Sunday, 25 March 2012

Looking forward to another Positive Birth

In preparation for my 2nd birth, I have been looking over all my antenatal notes from my 1st pregnancy. We did a weekend antenatal course with Cuidiu (Irish Childbirth Trust). This was an amazing eye-opener for me and my hubby. I learnt that my body was designed to give birth, my body could make the natural pain reliever (endorphins) as required, assuming I control my fears and panic- these natural endorphins would be able to be released. We learnt that this was our birth- no one else’s- definitely not the hospitals. So armed with the knowledge of the natural process of birth, as well as the hospital processes, we could make educated decisions during the labour. And most importantly feel that we owned the experience.
I would highly recommend doing some antenatal study outside of the hospital offered courses. The hospitals obviously explain all about their process and approaches, which may or may not be exactly what you want.
I also did a home study course on GentleBirthing. This is a hypnobirthing program developed by an Irish woman, Tracy Donegan. The idea behind it, as with the Marie Mongan Method of HypnoBirthing, is to remove the fear many women associate with birth, and replace it with positive images. I am practicing this again, and am finding I can reach the state of deep relaxation very quickly, and also my little one loves it. I find it a great way to connect with the little one, the minute I begin the deep breathing the little one starts to move around loads. He/she obviously feels I am relaxed and can communicate with me.

I am also reading a lot. I have been reading Ina May Gaskin’s Guide to Child Birthing and have found it brilliant. I recommend it for anyone interested in a natural or “normal” birth. (Just on a side note- we are very lucky to have Ina May visiting Ireland for the Homebirth Annual Conference, 29th April, see
Another great resource I used near the end of my first pregnancy was Journey into Mothehood by Sheri L. Menelli, a book of birth stories. I was balling crying through most. So emotional, positive, and encouraging. I downloaded this book free of charge from their website:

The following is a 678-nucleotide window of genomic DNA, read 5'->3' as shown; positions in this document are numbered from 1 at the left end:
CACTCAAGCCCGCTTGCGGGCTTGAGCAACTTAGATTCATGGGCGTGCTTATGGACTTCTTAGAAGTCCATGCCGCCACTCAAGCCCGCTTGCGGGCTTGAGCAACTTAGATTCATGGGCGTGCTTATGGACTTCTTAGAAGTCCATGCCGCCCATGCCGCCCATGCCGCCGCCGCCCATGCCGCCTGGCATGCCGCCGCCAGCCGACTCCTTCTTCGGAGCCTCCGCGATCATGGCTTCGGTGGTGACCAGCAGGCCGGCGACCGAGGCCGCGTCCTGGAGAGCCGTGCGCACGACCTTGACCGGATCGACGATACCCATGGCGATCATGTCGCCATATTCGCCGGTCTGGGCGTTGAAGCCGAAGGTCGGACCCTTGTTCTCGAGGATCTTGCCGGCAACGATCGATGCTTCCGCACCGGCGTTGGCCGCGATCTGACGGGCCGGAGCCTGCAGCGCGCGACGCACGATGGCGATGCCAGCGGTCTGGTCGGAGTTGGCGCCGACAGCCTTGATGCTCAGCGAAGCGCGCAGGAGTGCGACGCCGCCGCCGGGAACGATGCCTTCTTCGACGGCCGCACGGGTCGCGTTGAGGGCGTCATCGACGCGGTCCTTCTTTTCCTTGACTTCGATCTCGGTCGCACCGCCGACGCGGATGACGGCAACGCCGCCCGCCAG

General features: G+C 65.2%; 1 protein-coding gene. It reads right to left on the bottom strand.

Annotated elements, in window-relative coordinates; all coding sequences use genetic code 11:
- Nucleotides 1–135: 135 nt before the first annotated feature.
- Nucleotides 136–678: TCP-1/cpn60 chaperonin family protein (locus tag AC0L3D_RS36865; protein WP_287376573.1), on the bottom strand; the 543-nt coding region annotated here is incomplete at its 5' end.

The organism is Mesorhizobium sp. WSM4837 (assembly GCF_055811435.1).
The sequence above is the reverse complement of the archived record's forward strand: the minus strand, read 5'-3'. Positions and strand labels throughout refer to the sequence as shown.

from Sheri's blog (
"Please feel free to download this book of Journey into Motherhood and pass it on to other birth workers and expectant women."

A bit about Fear:

The majority of women have heard the horror stories, the scary birth stories, friends’ bad experiences, TV and Movies with women screaming their heads off, cursing their partners, swearing they will never let them touch them again. It is a touchy subject as well. If you have a lovely birth, like we had with Little Man. While it was uncomfortable, yes; long, yes; painful, no. Would I have done it again straight away?? Well, if I got a little rest first, then yes. I got up from my 1 or 2 stitches and had a lovely shower, and then I carried our baba back from the delivery suite to the maternity ward. No drugs to numb me or dose the baby, we began our breastfeeding relationship happy and alert.

But when you tell people this, they make out you have rose tinted glasses on. And I feel like I am boosting, which I hate and try hard not to do. I have heard comments that by telling your positive birth story, you are belittling the women who have a tough time, but this is not it at all.

Overcoming the Fear:

I very much believe in the philosophies of GentleBirthing, and Cuidiu (Irish Childbirth Trust) and the NCT (UK’s National Childbirth Trust). That if women remove the fear (through education), and replace it with positive affirmations, a positive outlook towards birth (through education and deep relaxation in the case of hypnobirthing) then they have a big advantage towards obtaining their natural birth. Women need to stop listening or watching the horror stories surrounding birth and immerse themselves in positive stories and images.
A great idea I used (originally I came across it in Tracey Donegan’s GentleBirthing program, but have seen various types since) is to make a birth board- mine was simply an A4 page with images I felt represented how our birth would be, how our breastfeeding will go, how we will engage with our beautiful little one.

This time round I tried to add in some positive images of siblings and new babies. This is one area I am a little apprehensive of. But I am staying positive. Little Man will adore his little brother or sister as much as he does now. He kisses my belly all the time, and chats and reassures it.

What are other people’s experiences or thoughts on birth without fear/pain?

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